10 New Rules of Protein Shake Recipes


Protein Shake Recipes

If you live in the gym, then you know the value of a good shake. Don’t think that you have to make the same shake every day. Follow these rules and you’ll see shakes in a whole new light!

Long-gone are the days of boring protein shakes. You remember them. They were made with water and powder mixtures that tasted like your grade school’s chalkboard. But, that’s all changed. Today’s shakes are full of flavor.  


Thanks to the antioxidant-rich fruits, fibrous seeds and essential fats from nut butters.

By including a range of whole foods and healthy ingredients in your shakes, your body can benefit post-workout from a variety of nutrients. Here are the 10 new protein shake rules you need to know. Your body will thank you later.

# 1 Choose High-Quality Protein Sources!

Protein powders help give nutrients to muscles and maintain blood sugar levels to aid in shedding fat and building muscle. They also help your body recover post-workout. High-quality protein powders will help keep you feeling fuller, longer. At the same time, they will assist you in achieving that ripped physique you crave.

Avoid highly refined powders, added sugars or fillers. Also stay away from anything containing soy protein isolate (big source of GMOs). Whey protein powder is a popular and reliable (not to mention accessible and cheap) source of protein for your shakes. A dairy-based supplement, whey protein is best consumed within two hours of completing your workout for best effectiveness.

Specialized whey proteins may also advertise the words isolate or hydrolyzed. The former refers to a purification process by which the whey is broken down into its most basic form. This causes it to have an exponentially higher protein content than normal whey powder (14% versus 90%). Whey protein isolate is particularly good for those who are lactose intolerance and can’t handle the lactose inherent in whey protein.

Pea protein powder is a great option for vegetarians or vegans who want a punch of protein, but none of the animal cruelty. It is also a fine choice for those with gluten or lactose intolerance.

#2 Use Fresh Fruits, Not Fruit Juices

With the exception of antioxidant-rich fresh cranberry, pomegranate or tart cherry juices, most fruit juices pack a lot of sugar. That means they have a lot of calories. And, they don’t have a whole lot of nutrients to back them up. Keep away!

Choosing whole fruits over fruit juices also bumps up your heart-healthy fiber intake. This assists in maintaining healthy cholesterol levels, as well as helping to keep you feeling full. Choose fruits with a low-glycemic index to help maintain healthy blood sugar levels.

One-half cup to a cup of berries such as raspberries, strawberries, blueberries and blackberries, or tropical fruits such as pineapple, kiwi, papaya and banana are always great choices. They add nutrients and great flavor to your shake. Experimenting and switching up your fruit choices will help you get a broad spectrum of vitamins and minerals, reduce your risk of heart disease and stroke, fight intestinal inflammation and assist in the prevention of certain types of cancer.

Who knew berries packed such punch?

#3 Get Your Greens!

Shakes are the universe’s most perfect way to get your daily dose of leafy greens. Once blended up alongside other tasty ingredients, greens add a vibrant color and barely perceptible taste. And, that’s not to mention a sack-full of antioxidants, phytonutrients, vitamins, minerals and fiber.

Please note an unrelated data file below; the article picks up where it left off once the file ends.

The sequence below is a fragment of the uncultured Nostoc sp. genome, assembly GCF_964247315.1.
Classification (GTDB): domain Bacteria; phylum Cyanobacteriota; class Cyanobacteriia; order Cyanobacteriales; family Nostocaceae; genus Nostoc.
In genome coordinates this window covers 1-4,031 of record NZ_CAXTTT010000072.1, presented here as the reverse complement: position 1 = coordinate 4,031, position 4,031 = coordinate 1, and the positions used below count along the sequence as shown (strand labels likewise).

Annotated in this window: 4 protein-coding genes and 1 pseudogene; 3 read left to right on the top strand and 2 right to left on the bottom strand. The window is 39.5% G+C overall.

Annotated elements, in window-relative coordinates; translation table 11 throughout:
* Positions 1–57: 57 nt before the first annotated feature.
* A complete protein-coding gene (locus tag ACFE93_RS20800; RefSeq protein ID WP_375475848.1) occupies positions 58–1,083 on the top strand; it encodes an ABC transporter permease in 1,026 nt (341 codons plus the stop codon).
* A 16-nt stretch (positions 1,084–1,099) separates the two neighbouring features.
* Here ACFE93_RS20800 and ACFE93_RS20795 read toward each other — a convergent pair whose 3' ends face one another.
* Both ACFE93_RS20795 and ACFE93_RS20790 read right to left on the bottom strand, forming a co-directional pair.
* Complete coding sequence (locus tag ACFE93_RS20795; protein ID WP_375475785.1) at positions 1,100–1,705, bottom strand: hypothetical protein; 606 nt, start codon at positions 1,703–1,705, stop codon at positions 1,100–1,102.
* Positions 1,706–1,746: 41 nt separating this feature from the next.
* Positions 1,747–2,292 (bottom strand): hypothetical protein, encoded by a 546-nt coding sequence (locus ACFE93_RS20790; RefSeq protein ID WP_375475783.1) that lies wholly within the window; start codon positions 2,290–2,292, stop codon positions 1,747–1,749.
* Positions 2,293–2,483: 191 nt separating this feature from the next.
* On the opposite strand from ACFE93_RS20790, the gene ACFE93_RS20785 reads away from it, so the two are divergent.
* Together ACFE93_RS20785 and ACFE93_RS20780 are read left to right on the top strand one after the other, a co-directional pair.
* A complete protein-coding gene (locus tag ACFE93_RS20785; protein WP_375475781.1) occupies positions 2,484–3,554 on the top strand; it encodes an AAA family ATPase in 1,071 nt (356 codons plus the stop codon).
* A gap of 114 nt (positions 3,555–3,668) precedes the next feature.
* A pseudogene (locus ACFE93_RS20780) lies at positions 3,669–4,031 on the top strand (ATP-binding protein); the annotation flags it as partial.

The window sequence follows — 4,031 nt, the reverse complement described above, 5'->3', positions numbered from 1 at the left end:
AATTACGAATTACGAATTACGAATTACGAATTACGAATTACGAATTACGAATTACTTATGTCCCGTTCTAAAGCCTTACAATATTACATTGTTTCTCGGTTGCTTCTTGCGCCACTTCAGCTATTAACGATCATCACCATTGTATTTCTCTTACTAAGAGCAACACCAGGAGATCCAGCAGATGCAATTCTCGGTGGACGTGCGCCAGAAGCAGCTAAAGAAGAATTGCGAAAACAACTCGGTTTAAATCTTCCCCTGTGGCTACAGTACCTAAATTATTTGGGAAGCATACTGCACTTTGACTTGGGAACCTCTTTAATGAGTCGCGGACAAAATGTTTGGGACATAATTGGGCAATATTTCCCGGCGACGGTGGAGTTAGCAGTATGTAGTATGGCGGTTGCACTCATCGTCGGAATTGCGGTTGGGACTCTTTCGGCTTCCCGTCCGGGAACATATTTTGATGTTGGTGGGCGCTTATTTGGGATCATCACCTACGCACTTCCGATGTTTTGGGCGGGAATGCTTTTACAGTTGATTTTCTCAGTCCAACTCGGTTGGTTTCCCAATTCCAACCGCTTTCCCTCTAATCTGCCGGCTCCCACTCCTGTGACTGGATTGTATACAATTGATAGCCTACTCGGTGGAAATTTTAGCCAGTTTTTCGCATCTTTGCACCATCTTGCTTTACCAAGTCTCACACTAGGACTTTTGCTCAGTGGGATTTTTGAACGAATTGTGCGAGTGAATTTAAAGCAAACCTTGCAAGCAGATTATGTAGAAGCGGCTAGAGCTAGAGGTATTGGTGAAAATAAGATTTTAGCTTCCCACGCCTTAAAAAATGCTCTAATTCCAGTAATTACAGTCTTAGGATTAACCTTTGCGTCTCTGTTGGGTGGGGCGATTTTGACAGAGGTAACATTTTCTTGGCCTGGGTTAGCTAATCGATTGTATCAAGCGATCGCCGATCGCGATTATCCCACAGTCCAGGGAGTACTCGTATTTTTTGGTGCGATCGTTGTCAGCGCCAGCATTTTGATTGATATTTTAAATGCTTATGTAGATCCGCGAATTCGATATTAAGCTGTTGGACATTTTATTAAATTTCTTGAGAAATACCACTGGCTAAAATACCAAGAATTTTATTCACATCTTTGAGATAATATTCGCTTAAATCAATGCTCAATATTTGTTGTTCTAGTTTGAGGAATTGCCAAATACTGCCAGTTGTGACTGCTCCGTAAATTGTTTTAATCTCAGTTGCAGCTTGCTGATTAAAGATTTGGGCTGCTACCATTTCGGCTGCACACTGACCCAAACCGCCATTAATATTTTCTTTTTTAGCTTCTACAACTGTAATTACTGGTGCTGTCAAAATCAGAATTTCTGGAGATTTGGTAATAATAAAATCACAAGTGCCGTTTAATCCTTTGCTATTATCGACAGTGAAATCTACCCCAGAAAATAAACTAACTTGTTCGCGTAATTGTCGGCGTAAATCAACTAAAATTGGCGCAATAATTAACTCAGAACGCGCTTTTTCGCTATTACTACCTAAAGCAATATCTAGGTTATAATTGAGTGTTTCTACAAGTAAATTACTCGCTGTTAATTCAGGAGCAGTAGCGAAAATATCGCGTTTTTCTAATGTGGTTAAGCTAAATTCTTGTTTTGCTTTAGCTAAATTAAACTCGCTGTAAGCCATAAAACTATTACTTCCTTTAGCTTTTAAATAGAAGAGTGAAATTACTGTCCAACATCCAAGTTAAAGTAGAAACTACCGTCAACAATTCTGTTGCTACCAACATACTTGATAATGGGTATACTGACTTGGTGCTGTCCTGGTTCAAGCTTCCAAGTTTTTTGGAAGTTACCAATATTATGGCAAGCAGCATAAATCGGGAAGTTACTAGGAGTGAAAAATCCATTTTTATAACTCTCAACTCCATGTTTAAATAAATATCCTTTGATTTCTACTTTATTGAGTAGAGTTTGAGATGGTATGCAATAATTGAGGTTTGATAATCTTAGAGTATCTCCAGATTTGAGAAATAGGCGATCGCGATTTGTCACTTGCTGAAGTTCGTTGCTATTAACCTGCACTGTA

With the high density of fast food restaurants and convenience stores, making smart choices and eating whole foods can often seem a chore. Healthy shakes are a quick and easy way to pack nutrient-dense greens such as Swiss chard, kale, spinach, mustard greens and turnip greens in your daily diet.

If you are not into the idea of drinking your spinach, there are a wide variety of green food powder supplements available on the market. Sea vegetables, chlorella, spirulina, and wheat grass are all healthy greens that are available in powder form and can add considerable nutrient value to your shake.

Protein Shakes

#4 Choose Heart-Healthy Fats

Naturally occurring, plant-based fats are a great source of omega-3 fatty acids. They also add substantial flavor and richness to your shake. Important for optimal cell functioning, essential polyunsaturated fats are good for weight loss, healthy digestion and relieving stress.

As omega-3s have proven to be highly useful at reducing inflammation, they are an ideal source of nutrients for athletes by helping speed up post-workout recovery. They have also been shown to increase blood flow to muscles. This helps improve range of motion and decrease muscle soreness after a strenuous exercise session. It can also enhance insulin sensitivity, thereby improving fat loss.

Nut butters such as Brazil nuts, hazelnut, almond and cashew butter all offer a great source of monounsaturated fats. They can be blended up in your shake to produce a great taste and texture. Extra-virgin coconut oil is another option that provides a good source of medium-chain triglycerides. Now that’s a great source of energy.

#5 Make Your Shakes At Home

By making your shakes at home and avoiding smoothie mixes and pre-bottled shakes, you can up your nutrient consumption while also avoiding added sugars and preservatives. As well, you can control the amount of calories, fat and protein that are in your shake. An at-home shake also gives you the chance to test out a wide variety of ingredients, increasing the spectrum of vitamins and minerals in your daily diet.

One thing to consider when making a shake at home is whether your shake is intended as a post-workout snack or meal replacement. If you are consuming a shake in place of breakfast, lunch or dinner, you may want to consider increasing the caloric content to ensure that you are getting the right amount of energy to recover from your workout. If the shake is intended as a snack to hold you over until mealtime, you may want to opt for a low-fat, low-calorie recipe to avoid unintentional weight gain.